I’m trying to imagine your normal working day; do you visit hospitals, homes of patients, source for drugs? What’s an average day like for you?

Our normal working day is as normal as it is challenging. People come in for counseling; we take some for EEG (Electro encephalogram), patients are taken to hospital for diagnosis, treatment and checkups. People living with epilepsy and their families come into our office for drugs too. We buy drugs from the money we source for in Catholic Churches. Our day in the office is quite challenging as we do all these errands either on bikes or by commercial buses. In the morning, people are already in the office before we get there because they are anxious to get treatment as fast as possible.

What has been your experience with doctors regarding epilepsy?

I believe doctors are experts, they know what to do for someone living with epilepsy. They tell you what drugs to take only when you can describe your seizure type to them. However, doctors do not go home or live with patients hence I strongly believe that the opinion of the one that look after the patient is also very important. From my experience, each doctor has their different attitude towards epilepsy patients. Some doctors can attend to patients better than others. While some doctors also key into our awareness program and become resource persons in our seminar for free, while to others, we have to pay before they will ever appear at our seminars. Moreover, my experiences with younger doctors have been good because the new generation doctors have better training and mindset. So it is easy to flow with them.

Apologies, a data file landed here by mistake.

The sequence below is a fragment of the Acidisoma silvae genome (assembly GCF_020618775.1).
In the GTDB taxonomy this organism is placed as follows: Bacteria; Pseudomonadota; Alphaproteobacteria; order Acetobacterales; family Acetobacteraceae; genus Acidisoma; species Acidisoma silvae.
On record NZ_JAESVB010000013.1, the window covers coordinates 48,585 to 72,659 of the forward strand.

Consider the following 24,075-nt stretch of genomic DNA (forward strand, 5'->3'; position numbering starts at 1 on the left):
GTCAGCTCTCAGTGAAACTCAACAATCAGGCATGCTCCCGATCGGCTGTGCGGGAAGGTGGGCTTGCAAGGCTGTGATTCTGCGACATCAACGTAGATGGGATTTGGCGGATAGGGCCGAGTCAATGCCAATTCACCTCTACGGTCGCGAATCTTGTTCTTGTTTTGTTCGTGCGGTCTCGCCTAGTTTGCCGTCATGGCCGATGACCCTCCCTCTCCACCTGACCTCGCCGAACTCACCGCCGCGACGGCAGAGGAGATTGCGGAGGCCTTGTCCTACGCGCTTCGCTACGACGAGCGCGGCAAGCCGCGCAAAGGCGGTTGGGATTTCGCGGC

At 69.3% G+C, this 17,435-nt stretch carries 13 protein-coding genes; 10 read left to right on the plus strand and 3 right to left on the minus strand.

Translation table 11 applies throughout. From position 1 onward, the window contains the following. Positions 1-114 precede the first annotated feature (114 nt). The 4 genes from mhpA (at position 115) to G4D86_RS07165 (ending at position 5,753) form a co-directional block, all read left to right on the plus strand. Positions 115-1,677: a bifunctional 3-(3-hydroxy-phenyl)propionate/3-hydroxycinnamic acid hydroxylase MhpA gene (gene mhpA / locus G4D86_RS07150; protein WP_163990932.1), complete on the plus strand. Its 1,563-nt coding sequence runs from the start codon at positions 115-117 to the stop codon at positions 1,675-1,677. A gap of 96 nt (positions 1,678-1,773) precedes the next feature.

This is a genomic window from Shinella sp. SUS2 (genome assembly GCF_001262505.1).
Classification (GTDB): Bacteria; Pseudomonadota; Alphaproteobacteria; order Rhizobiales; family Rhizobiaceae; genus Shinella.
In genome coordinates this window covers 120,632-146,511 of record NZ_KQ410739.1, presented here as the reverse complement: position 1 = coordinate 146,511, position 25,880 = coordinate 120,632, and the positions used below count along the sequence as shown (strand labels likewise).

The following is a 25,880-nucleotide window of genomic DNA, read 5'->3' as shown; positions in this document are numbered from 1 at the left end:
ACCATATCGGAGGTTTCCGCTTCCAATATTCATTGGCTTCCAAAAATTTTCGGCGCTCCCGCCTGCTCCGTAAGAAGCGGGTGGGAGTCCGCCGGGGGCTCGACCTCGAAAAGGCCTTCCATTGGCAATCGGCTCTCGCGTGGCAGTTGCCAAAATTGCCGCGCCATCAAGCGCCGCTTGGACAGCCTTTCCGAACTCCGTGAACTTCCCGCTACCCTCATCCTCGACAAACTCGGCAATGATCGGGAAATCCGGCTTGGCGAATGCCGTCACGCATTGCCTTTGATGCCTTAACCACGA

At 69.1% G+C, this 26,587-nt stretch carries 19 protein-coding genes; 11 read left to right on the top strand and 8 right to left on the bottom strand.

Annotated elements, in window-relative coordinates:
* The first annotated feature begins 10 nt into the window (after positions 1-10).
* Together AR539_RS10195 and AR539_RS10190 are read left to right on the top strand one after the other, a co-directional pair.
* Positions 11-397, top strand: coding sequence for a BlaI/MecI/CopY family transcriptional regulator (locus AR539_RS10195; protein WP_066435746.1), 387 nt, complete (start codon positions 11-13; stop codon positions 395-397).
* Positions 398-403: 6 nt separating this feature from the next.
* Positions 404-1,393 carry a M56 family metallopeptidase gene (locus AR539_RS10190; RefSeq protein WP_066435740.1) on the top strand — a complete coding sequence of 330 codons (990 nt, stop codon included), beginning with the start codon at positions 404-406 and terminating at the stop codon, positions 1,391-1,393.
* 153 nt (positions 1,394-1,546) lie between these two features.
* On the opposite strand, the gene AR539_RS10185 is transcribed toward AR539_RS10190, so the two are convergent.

How would you describe the state and quality of care for epilepsy patients; what is our health system we doing wrong with regards to treatment and care for people with epilepsy?